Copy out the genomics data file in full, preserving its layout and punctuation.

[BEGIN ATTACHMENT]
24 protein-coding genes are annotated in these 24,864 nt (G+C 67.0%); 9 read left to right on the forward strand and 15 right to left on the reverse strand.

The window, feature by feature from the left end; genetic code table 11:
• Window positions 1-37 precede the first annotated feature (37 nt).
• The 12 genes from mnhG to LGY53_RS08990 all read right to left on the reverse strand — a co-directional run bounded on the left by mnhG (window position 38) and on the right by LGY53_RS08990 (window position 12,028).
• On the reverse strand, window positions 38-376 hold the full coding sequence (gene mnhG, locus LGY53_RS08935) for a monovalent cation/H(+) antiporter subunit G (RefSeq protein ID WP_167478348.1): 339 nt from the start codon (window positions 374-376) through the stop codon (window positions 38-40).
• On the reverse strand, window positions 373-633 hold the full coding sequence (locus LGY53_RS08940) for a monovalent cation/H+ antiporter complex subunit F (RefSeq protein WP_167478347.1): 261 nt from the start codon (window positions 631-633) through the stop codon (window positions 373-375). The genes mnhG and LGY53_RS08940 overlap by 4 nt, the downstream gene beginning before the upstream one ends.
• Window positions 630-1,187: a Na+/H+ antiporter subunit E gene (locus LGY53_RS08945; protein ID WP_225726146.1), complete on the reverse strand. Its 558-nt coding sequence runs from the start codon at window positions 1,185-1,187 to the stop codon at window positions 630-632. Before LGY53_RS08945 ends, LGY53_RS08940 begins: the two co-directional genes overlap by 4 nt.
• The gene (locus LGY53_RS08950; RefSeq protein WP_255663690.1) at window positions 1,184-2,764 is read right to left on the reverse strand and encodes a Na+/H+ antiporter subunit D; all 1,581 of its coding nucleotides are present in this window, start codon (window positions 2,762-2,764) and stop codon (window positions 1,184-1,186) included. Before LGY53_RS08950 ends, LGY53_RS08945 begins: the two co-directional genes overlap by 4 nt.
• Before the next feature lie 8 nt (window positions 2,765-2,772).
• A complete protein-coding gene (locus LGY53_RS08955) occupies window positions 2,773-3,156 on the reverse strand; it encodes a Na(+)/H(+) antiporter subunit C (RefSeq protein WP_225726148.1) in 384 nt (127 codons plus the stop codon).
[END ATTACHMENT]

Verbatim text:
24 protein-coding genes are annotated in these 24,864 nt (G+C 67.0%); 9 read left to right on the forward strand and 15 right to left on the reverse strand.

The window, feature by feature from the left end; genetic code table 11:
• Window positions 1-37 precede the first annotated feature (37 nt).
• The 12 genes from mnhG to LGY53_RS08990 all read right to left on the reverse strand — a co-directional run bounded on the left by mnhG (window position 38) and on the right by LGY53_RS08990 (window position 12,028).
• On the reverse strand, window positions 38-376 hold the full coding sequence (gene mnhG, locus LGY53_RS08935) for a monovalent cation/H(+) antiporter subunit G (RefSeq protein ID WP_167478348.1): 339 nt from the start codon (window positions 374-376) through the stop codon (window positions 38-40).
• On the reverse strand, window positions 373-633 hold the full coding sequence (locus LGY53_RS08940) for a monovalent cation/H+ antiporter complex subunit F (RefSeq protein WP_167478347.1): 261 nt from the start codon (window positions 631-633) through the stop codon (window positions 373-375). The genes mnhG and LGY53_RS08940 overlap by 4 nt, the downstream gene beginning before the upstream one ends.
• Window positions 630-1,187: a Na+/H+ antiporter subunit E gene (locus LGY53_RS08945; protein ID WP_225726146.1), complete on the reverse strand. Its 558-nt coding sequence runs from the start codon at window positions 1,185-1,187 to the stop codon at window positions 630-632. Before LGY53_RS08945 ends, LGY53_RS08940 begins: the two co-directional genes overlap by 4 nt.
• The gene (locus LGY53_RS08950; RefSeq protein WP_255663690.1) at window positions 1,184-2,764 is read right to left on the reverse strand and encodes a Na+/H+ antiporter subunit D; all 1,581 of its coding nucleotides are present in this window, start codon (window positions 2,762-2,764) and stop codon (window positions 1,184-1,186) included. Before LGY53_RS08950 ends, LGY53_RS08945 begins: the two co-directional genes overlap by 4 nt.
• Before the next feature lie 8 nt (window positions 2,765-2,772).
• A complete protein-coding gene (locus LGY53_RS08955) occupies window positions 2,773-3,156 on the reverse strand; it encodes a Na(+)/H(+) antiporter subunit C (RefSeq protein WP_225726148.1) in 384 nt (127 codons plus the stop codon).